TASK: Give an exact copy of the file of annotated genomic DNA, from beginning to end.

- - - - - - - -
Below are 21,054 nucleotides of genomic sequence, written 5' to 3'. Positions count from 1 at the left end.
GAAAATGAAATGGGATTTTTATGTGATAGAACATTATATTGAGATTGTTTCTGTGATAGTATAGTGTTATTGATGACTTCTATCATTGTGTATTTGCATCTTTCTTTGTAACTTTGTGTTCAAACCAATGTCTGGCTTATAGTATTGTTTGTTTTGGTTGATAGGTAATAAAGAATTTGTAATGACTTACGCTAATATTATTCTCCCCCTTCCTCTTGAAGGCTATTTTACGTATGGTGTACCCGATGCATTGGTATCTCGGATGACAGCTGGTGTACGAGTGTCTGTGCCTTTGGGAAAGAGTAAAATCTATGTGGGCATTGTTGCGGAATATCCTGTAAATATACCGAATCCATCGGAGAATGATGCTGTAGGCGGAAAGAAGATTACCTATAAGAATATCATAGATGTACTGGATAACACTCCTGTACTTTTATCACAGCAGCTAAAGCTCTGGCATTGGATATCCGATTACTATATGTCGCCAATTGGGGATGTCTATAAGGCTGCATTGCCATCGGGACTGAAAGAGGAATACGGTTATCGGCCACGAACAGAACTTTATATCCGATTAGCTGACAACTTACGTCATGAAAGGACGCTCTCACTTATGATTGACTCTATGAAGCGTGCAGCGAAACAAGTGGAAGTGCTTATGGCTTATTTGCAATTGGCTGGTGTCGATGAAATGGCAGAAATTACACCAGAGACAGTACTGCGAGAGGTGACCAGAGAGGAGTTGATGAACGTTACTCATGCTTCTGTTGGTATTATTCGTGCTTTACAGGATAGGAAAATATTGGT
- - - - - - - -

Below are 21,054 nucleotides of genomic sequence, written 5' to 3'. Positions count from 1 at the left end.
GAAAATGAAATGGGATTTTTATGTGATAGAACATTATATTGAGATTGTTTCTGTGATAGTATAGTGTTATTGATGACTTCTATCATTGTGTATTTGCATCTTTCTTTGTAACTTTGTGTTCAAACCAATGTCTGGCTTATAGTATTGTTTGTTTTGGTTGATAGGTAATAAAGAATTTGTAATGACTTACGCTAATATTATTCTCCCCCTTCCTCTTGAAGGCTATTTTACGTATGGTGTACCCGATGCATTGGTATCTCGGATGACAGCTGGTGTACGAGTGTCTGTGCCTTTGGGAAAGAGTAAAATCTATGTGGGCATTGTTGCGGAATATCCTGTAAATATACCGAATCCATCGGAGAATGATGCTGTAGGCGGAAAGAAGATTACCTATAAGAATATCATAGATGTACTGGATAACACTCCTGTACTTTTATCACAGCAGCTAAAGCTCTGGCATTGGATATCCGATTACTATATGTCGCCAATTGGGGATGTCTATAAGGCTGCATTGCCATCGGGACTGAAAGAGGAATACGGTTATCGGCCACGAACAGAACTTTATATCCGATTAGCTGACAACTTACGTCATGAAAGGACGCTCTCACTTATGATTGACTCTATGAAGCGTGCAGCGAAACAAGTGGAAGTGCTTATGGCTTATTTGCAATTGGCTGGTGTCGATGAAATGGCAGAAATTACACCAGAGACAGTACTGCGAGAGGTGACCAGAGAGGAGTTGATGAACGTTACTCATGCTTCTGTTGGTATTATTCGTGCTTTACAGGATAGGAAAATATTGGT